Sunday, October 13, 2019

Episode 103: Paul Masvidal

Here is the 103rd episode of the Dreams of Consciousness podcast, featuring an interview with Paul Masvidal of Cynic, Onward With Love, and Aeon Spoke.

[cover photo by Ekaterina Gorbacheva]

Listen on Apple Podcasts (IOS)

Listen on Stitcher Radio (Android/IOS)

Saturday, October 12, 2019

Bandcamp Picks 183 - Nightfell, Mortiferum, Graveyard, Skullshitter/Bleeding Out

Even without knowing that Todd Burdette (of Tragedy and His Hero Is Gone fame) was half of Portland duo Nightfell, there would be no ignoring the similarities to his past bands. The mid-paced doom/death of A Sanity Deranged revolves around his solemn, post-punk influenced guitar lines - the kind that reshaped hardcore and created the "dark crust" movement. That said, Burdette's vocals (which were always remarkably guttural, even during his time with HHIG) are at their most inhuman here, and show that he should have started a project like this decades ago. Crossover of the best kind. [$7.77]

After their making waves with their 2017 demo, Olympia's Mortiferum are ready to take their doomy death metal to a wider audience. Their first full-length Disgorged From Psychotic Depths keeps it old school and filthy, but wisely employs regular tempo shifts and acoustic interludes to avoid the monotony that most bands of this ilk get mired in. I'm generally not a fan of this style, but this is a surprisingly well-crafted album. [$8 CAD]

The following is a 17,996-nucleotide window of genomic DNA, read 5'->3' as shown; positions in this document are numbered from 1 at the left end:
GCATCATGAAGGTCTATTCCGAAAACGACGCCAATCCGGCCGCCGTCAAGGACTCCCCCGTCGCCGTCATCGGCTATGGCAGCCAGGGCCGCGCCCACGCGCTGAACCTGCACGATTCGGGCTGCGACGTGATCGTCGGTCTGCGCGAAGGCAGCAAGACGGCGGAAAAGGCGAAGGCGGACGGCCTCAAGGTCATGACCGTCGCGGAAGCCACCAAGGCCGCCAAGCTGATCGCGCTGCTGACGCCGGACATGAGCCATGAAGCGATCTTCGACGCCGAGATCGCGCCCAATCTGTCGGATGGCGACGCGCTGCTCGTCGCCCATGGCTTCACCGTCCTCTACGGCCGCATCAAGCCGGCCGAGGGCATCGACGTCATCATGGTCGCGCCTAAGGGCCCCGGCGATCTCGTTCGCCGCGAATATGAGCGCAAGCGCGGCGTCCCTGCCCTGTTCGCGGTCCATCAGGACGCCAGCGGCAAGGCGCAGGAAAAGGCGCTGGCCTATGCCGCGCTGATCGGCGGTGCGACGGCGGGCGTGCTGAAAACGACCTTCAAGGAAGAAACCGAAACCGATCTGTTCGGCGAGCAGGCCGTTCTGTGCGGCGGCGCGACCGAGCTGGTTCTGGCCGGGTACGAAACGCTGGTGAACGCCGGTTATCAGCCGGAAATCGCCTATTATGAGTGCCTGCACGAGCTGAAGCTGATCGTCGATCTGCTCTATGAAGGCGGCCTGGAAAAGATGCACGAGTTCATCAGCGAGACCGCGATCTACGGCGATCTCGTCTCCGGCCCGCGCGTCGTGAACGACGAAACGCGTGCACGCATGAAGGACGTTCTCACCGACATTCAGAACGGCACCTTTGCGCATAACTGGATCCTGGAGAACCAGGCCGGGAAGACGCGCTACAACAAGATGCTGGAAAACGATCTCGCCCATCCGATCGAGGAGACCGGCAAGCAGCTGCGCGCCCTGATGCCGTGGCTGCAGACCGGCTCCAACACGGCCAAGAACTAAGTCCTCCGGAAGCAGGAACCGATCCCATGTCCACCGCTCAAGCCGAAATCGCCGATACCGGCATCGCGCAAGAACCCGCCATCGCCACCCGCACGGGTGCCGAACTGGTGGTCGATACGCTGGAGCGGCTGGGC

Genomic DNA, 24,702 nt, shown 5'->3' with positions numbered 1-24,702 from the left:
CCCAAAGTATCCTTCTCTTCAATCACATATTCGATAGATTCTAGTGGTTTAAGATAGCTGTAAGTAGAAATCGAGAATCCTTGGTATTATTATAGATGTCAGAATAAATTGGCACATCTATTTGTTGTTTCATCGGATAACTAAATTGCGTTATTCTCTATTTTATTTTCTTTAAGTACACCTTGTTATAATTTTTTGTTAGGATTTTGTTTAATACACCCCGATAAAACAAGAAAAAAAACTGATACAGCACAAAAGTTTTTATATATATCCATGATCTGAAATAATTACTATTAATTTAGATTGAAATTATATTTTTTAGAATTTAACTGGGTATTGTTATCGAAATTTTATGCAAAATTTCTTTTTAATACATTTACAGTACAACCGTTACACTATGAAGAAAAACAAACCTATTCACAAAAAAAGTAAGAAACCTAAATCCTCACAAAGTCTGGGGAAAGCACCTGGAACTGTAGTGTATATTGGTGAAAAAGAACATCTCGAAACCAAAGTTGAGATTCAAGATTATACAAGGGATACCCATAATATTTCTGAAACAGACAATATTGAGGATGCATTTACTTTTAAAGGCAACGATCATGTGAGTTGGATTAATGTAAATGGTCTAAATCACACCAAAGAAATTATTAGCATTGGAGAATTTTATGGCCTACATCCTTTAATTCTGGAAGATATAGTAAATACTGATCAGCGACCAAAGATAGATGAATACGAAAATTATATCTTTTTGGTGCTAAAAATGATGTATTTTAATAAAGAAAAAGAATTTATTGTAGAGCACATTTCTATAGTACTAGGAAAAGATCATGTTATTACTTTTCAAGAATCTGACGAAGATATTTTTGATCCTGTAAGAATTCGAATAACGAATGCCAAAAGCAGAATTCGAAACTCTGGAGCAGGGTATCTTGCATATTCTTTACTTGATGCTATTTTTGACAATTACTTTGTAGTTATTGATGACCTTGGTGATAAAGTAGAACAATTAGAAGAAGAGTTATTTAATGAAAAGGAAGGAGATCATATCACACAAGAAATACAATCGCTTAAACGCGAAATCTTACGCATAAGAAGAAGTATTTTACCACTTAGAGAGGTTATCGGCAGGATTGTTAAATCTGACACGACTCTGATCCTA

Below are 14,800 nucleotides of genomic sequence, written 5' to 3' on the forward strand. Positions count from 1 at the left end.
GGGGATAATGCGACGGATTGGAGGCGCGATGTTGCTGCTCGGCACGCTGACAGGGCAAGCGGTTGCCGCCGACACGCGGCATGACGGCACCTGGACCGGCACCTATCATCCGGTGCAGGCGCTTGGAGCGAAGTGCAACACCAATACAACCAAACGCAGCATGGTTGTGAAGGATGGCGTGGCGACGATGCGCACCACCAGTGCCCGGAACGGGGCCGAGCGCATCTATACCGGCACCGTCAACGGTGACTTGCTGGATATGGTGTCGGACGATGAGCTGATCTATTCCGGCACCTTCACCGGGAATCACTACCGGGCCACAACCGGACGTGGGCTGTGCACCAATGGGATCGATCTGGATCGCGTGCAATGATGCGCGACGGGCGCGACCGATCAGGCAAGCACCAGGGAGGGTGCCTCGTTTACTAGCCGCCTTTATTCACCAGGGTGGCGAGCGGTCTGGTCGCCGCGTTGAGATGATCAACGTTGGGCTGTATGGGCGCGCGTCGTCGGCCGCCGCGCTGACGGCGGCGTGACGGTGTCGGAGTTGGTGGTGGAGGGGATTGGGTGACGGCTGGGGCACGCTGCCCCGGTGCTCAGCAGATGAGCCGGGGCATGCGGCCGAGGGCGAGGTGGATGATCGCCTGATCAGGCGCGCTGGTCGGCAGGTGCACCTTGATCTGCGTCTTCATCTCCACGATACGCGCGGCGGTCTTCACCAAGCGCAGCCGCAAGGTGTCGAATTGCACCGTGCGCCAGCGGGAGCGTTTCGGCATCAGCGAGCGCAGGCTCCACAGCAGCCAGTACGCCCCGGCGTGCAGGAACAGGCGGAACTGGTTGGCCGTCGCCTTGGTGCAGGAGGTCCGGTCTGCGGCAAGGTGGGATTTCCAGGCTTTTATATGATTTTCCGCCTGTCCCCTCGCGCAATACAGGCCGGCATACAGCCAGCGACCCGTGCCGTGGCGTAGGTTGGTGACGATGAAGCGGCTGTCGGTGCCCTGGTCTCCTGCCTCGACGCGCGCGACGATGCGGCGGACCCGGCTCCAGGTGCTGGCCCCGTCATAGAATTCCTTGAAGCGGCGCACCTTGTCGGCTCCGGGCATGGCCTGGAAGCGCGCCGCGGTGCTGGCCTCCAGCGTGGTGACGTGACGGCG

There's no confusing Barcelona's Graveyard with the Gothenberg band using the same name - though the Spaniards arguably sound more Swedish. Hold Back The Dawn (their 4th album) is classic death metal through and through, with plenty of salutes to the frantic thrashings of early Entombed, Hypocrisy, and Merciless. As former flagbearers abandon the old school revival in droves, the Spanish Graveyard's commitment is as admirable as their music is enjoyable. [€7 EUR]

Skullshitter return with another dose of brain-damaging deathgrind. On their new split release, the NY trio traffic in unpredictability and psychedelic freak outs, bringing back pleasant memories of the sorely missed Brutal Truth (who were clearly ahead of their time). The back half of the split features the debut of Toronto-based Bleeding Out, the new band from Fuck The Facts guitarist Johnny Ibay. The project's first 8 songs reign in the genre-hopping of Ihay's previous band, but still include enough thrash and hardcore flourishes to elevate Bleeding Out above generic grindcore. [Name your price.]

Friday, October 11, 2019

an interview with Consummation

With a line-up that includes former members of Impetuous Ritual and Weakling, Brisbane's Consummation should be on the radar of anyone with a soft spot for darkness and evil. Since their first album The Great Solar Hunter and a compilation of their early recordings were both released this year, I reached out to the band to find out about their origins. Guitarist/vocalist Craig Young was kind enough to answer my questions.